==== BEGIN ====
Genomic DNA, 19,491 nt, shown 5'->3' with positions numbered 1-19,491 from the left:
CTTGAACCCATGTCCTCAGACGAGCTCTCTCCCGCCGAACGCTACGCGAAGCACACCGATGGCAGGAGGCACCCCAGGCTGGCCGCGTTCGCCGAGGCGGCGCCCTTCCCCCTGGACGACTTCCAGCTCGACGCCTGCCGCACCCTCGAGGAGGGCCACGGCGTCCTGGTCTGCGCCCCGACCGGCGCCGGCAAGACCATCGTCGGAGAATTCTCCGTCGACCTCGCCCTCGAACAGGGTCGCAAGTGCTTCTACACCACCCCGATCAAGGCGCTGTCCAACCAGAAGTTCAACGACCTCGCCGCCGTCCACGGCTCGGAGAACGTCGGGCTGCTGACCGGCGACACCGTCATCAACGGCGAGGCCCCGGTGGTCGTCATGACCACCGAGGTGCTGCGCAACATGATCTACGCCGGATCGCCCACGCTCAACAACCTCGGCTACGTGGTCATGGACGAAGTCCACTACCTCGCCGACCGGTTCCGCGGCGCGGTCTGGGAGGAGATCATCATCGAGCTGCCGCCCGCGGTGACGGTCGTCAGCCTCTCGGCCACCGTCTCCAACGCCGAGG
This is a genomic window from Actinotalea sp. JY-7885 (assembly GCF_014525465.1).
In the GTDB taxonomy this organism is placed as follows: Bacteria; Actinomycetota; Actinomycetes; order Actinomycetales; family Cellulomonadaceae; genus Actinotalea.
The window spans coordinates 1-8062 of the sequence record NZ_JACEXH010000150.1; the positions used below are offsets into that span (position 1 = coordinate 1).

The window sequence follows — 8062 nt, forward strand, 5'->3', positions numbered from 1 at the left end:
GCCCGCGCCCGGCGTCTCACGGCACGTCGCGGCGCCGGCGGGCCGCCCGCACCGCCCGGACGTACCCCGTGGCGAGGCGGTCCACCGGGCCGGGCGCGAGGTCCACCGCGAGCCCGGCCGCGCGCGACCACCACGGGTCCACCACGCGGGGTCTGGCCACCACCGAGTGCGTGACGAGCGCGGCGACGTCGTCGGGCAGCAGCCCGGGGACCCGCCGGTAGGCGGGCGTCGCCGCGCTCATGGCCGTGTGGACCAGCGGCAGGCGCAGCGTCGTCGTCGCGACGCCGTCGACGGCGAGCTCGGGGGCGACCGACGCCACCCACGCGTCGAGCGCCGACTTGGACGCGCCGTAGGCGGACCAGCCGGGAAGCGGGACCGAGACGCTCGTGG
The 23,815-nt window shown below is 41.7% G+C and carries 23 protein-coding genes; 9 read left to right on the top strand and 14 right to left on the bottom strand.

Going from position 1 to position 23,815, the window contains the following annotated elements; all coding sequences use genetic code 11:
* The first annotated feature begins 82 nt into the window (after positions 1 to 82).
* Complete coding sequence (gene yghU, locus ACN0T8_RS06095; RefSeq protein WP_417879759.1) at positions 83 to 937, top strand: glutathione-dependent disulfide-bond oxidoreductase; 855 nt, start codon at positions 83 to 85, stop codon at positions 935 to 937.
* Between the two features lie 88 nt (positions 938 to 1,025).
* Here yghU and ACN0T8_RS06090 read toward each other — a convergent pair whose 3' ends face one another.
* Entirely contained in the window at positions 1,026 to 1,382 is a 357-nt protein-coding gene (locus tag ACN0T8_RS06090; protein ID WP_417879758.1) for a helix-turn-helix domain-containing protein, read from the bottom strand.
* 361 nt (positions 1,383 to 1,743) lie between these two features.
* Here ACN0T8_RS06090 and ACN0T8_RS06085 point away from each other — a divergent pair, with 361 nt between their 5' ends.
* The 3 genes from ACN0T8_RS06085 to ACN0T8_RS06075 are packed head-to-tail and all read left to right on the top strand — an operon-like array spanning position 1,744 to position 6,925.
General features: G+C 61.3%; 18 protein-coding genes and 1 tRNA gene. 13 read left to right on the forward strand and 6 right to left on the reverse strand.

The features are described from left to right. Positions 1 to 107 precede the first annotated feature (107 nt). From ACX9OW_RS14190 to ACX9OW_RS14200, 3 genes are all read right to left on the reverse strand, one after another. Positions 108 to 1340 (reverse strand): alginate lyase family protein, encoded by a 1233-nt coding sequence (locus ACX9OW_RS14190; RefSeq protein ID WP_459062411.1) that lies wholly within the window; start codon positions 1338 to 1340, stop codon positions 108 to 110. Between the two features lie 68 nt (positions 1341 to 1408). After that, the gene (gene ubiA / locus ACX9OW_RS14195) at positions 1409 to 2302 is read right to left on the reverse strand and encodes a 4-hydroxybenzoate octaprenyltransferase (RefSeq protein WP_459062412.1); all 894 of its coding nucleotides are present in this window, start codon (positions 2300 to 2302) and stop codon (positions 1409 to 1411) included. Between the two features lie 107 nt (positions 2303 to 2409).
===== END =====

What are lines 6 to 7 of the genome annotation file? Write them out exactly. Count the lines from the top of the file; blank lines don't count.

The window sequence follows — 8062 nt, forward strand, 5'->3', positions numbered from 1 at the left end:
GCCCGCGCCCGGCGTCTCACGGCACGTCGCGGCGCCGGCGGGCCGCCCGCACCGCCCGGACGTACCCCGTGGCGAGGCGGTCCACCGGGCCGGGCGCGAGGTCCACCGCGAGCCCGGCCGCGCGCGACCACCACGGGTCCACCACGCGGGGTCTGGCCACCACCGAGTGCGTGACGAGCGCGGCGACGTCGTCGGGCAGCAGCCCGGGGACCCGCCGGTAGGCGGGCGTCGCCGCGCTCATGGCCGTGTGGACCAGCGGCAGGCGCAGCGTCGTCGTCGCGACGCCGTCGACGGCGAGCTCGGGGGCGACCGACGCCACCCACGCGTCGAGCGCCGACTTGGACGCGCCGTAGGCGGACCAGCCGGGAAGCGGGACCGAGACGCTCGTGG